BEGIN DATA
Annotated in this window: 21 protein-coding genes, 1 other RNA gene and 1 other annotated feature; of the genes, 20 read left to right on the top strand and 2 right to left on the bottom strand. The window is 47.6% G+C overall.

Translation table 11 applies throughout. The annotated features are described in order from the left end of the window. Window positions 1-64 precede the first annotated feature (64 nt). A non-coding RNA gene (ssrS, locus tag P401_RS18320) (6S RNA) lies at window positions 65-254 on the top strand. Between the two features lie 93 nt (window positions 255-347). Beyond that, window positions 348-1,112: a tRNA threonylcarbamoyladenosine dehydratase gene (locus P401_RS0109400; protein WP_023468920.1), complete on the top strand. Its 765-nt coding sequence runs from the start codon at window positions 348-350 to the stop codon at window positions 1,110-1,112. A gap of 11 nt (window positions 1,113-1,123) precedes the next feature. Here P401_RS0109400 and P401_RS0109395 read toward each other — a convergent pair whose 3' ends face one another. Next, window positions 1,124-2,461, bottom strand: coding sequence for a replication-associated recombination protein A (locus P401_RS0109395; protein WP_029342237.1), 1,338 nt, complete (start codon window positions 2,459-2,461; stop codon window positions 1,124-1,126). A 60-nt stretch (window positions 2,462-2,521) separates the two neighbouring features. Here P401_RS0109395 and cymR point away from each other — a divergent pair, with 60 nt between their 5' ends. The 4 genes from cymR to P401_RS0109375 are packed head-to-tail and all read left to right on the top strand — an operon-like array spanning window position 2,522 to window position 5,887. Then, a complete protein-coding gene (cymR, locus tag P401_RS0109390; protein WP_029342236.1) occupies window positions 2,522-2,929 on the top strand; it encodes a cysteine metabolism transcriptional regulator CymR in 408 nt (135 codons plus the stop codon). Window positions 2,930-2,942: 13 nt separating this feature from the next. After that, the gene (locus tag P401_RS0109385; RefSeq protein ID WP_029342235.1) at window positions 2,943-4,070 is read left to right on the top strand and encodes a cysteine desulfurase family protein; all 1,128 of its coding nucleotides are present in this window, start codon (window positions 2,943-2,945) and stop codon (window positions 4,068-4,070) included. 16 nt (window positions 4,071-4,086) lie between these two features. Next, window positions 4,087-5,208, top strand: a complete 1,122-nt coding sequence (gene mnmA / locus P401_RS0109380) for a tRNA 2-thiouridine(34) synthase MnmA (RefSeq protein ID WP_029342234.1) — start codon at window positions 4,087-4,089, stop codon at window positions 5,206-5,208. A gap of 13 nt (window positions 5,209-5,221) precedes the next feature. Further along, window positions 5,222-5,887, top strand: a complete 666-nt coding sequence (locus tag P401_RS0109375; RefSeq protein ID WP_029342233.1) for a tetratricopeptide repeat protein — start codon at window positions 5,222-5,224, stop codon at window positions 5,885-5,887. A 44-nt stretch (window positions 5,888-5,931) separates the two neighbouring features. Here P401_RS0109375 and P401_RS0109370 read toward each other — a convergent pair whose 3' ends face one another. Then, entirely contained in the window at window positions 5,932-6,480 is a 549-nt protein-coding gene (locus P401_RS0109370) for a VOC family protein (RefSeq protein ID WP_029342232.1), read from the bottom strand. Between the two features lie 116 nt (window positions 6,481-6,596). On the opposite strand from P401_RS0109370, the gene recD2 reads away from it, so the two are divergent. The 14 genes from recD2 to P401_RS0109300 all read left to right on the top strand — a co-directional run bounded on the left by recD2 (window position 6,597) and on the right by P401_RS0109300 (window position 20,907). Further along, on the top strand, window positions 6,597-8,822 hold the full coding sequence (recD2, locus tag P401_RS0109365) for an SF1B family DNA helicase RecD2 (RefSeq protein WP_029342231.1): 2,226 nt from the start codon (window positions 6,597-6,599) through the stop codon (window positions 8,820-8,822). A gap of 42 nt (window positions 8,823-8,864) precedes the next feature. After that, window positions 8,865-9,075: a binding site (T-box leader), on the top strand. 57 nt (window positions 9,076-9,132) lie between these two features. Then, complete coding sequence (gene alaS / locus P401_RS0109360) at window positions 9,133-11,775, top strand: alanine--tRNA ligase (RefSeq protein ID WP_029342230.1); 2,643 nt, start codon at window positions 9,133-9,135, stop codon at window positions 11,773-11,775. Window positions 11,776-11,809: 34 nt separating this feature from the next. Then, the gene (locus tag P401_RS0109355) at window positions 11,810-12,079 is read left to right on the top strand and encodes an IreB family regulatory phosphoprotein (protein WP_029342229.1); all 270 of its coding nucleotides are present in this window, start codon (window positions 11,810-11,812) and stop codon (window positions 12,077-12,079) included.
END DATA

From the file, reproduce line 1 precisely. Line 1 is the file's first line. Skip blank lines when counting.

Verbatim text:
Annotated in this window: 21 protein-coding genes, 1 other RNA gene and 1 other annotated feature; of the genes, 20 read left to right on the top strand and 2 right to left on the bottom strand. The window is 47.6% G+C overall.